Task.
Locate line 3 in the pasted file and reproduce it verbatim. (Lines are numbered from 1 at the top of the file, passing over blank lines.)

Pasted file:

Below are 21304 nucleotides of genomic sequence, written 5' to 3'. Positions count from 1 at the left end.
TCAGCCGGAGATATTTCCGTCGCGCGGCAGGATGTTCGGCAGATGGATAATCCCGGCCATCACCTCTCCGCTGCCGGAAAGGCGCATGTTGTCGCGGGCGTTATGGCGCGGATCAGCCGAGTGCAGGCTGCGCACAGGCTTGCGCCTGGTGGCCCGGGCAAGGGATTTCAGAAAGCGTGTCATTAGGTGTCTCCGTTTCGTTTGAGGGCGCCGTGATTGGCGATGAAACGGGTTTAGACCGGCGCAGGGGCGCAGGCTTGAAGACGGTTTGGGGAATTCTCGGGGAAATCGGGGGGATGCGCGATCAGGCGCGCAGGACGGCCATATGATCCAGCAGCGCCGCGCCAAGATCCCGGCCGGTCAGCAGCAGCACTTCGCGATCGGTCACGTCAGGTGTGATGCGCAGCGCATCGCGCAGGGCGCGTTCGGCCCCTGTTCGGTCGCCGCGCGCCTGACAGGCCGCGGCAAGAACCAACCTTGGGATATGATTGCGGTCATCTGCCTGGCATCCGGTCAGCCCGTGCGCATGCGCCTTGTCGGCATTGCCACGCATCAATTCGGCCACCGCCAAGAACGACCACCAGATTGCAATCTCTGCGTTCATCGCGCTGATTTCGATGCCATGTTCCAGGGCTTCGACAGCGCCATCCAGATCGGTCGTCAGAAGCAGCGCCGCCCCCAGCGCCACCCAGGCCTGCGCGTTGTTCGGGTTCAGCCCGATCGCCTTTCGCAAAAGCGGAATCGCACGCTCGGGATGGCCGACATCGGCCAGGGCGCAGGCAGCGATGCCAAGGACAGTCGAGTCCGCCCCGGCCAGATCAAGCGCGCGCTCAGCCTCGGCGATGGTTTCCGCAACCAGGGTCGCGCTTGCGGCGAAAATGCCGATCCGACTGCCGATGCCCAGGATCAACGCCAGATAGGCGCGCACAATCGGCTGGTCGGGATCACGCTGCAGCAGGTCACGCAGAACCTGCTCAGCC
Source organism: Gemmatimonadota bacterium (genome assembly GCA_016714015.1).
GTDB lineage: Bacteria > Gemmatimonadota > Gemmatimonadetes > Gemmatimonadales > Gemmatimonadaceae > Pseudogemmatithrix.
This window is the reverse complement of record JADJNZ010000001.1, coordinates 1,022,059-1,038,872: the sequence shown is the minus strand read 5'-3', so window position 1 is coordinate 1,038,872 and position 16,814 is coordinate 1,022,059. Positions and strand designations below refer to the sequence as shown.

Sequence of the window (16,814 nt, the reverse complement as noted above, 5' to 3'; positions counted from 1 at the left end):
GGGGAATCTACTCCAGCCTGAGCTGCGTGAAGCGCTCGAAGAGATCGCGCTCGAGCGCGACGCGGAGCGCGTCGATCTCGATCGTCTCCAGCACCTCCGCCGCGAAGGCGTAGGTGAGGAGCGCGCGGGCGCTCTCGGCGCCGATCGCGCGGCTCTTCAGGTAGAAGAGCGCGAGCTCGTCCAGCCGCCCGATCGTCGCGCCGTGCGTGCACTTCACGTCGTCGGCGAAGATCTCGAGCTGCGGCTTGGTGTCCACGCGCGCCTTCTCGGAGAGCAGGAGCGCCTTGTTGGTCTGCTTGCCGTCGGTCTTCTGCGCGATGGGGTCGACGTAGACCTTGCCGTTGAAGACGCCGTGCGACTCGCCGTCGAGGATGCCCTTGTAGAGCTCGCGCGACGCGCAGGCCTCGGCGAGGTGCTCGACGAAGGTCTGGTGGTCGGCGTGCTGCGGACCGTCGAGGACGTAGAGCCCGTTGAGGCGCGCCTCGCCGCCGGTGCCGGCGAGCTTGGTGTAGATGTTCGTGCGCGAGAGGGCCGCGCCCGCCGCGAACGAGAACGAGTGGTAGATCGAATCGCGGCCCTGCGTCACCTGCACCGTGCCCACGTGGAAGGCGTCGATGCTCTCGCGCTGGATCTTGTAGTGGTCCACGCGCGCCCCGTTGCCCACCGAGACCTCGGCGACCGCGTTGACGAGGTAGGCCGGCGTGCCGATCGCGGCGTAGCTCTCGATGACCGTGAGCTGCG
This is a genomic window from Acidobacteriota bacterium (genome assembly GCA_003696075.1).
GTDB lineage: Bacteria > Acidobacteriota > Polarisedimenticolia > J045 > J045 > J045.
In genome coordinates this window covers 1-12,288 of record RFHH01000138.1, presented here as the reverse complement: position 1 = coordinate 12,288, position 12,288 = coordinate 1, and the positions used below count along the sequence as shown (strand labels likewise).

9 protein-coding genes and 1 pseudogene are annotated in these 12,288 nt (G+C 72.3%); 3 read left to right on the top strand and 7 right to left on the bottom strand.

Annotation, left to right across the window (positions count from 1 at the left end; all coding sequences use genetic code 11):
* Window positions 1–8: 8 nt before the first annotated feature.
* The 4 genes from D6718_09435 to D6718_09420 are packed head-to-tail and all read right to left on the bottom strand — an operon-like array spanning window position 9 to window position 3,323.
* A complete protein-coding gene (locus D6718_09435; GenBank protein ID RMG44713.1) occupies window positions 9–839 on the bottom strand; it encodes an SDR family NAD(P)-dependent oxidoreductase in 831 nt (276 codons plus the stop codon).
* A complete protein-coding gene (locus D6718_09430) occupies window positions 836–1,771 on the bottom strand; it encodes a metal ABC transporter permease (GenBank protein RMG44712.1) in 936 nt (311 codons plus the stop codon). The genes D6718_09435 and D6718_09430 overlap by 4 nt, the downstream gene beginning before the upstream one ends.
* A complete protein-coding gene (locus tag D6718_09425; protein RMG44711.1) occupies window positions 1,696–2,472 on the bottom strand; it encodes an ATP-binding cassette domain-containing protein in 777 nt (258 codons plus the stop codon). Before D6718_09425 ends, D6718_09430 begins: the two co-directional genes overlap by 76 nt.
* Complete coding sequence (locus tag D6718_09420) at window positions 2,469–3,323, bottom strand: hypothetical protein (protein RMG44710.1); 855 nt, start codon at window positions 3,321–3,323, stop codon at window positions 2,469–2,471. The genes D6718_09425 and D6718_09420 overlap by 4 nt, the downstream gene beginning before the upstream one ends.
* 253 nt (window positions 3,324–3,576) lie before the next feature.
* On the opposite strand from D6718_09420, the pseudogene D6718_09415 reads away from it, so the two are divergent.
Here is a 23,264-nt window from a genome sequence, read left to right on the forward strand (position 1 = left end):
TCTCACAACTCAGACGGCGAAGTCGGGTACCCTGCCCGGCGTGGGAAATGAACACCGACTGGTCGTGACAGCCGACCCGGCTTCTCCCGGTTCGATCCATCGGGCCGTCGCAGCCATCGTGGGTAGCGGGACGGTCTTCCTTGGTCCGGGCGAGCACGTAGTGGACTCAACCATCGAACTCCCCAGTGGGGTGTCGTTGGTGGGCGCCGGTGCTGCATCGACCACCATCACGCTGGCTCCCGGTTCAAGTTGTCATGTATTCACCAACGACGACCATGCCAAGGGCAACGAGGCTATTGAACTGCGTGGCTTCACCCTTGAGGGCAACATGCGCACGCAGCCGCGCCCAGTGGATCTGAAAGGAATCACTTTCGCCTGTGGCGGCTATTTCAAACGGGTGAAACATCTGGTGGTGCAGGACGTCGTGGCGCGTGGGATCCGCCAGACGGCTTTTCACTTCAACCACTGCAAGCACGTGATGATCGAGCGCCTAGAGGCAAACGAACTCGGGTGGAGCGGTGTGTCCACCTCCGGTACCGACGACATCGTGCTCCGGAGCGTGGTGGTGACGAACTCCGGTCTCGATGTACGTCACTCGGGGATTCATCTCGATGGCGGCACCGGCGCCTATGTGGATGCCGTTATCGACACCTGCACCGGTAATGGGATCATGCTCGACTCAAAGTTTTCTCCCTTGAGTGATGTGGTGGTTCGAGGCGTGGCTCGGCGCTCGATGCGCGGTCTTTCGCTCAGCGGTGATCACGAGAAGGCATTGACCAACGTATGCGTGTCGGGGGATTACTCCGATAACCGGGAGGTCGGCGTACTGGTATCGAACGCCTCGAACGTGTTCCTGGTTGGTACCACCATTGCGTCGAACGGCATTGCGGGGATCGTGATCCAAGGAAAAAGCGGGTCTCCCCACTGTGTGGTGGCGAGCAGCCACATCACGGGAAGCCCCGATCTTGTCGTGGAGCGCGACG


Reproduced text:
Source organism: Gemmatimonadota bacterium (genome assembly GCA_016714015.1).